In the Amazon forest, not all trees are equal. From a “carbon cycling” point of view–that is the ability of trees to absorb and store CO2–some are better than others. In fact, new research shows that just 1% of Amazonian tree species do half the forest’s climate remediation work.
Researchers analyzed data from the Rainfor network, a dataset built up by hundreds of tropical scientists. In all, they looked at 530 forest plots with 206,135 trees from 3,458 species. One-hundred-eighty-two of them dominated the carbon cycling action. “We find that carbon in the world’s most extensive and diverse tropical forest is concentrated into remarkably few species,” they report in the journal Nature Communications.
To assess how effectively the trees store carbon, the scientists repeatedly measured tree diameter and estimated the amount of biomass stored by each tree species. The 182 are said to be “hyperdominant” for their particular productivity in converting what they absorb into solid wood.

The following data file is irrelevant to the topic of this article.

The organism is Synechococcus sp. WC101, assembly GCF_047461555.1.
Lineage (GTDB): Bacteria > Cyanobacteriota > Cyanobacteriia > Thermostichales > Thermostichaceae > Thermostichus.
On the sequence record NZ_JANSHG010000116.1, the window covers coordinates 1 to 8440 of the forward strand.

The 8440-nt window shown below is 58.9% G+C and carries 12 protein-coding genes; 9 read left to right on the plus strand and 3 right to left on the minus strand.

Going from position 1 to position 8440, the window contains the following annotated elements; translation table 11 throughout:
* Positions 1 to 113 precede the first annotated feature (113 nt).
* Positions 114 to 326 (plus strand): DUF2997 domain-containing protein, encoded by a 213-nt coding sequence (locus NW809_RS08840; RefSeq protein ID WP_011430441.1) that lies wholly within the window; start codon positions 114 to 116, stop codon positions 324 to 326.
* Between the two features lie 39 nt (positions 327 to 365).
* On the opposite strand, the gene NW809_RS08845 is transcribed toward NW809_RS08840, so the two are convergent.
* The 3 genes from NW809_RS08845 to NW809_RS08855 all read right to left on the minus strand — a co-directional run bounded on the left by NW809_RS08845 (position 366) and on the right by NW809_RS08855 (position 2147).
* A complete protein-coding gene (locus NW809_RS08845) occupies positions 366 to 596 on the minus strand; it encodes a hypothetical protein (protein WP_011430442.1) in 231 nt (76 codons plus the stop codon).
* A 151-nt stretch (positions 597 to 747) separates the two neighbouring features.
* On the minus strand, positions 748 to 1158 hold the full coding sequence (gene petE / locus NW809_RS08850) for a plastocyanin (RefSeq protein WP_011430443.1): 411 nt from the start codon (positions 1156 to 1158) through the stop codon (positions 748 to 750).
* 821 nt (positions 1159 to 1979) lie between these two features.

The research could help focus conversation efforts, says lead author Sophie Fauset, a geographer from the University of Leeds. But she’s cautious about privileging certain species too much. Things could be different in other plots or under different conditions, for example as a result of human encroachment.
“Different species vary in their traits, and therefore could respond differently to environmental changes. It is important to maintain this variation so the forests can respond to whatever the future holds,” she says.
But the paper is in line with a previous one in Science on a similar theme. Covering 1,170 tree plots and 16,000 tree species, it found that 227 (1.4%) were hyperdominant. Some trees are giants of the forest, it seems.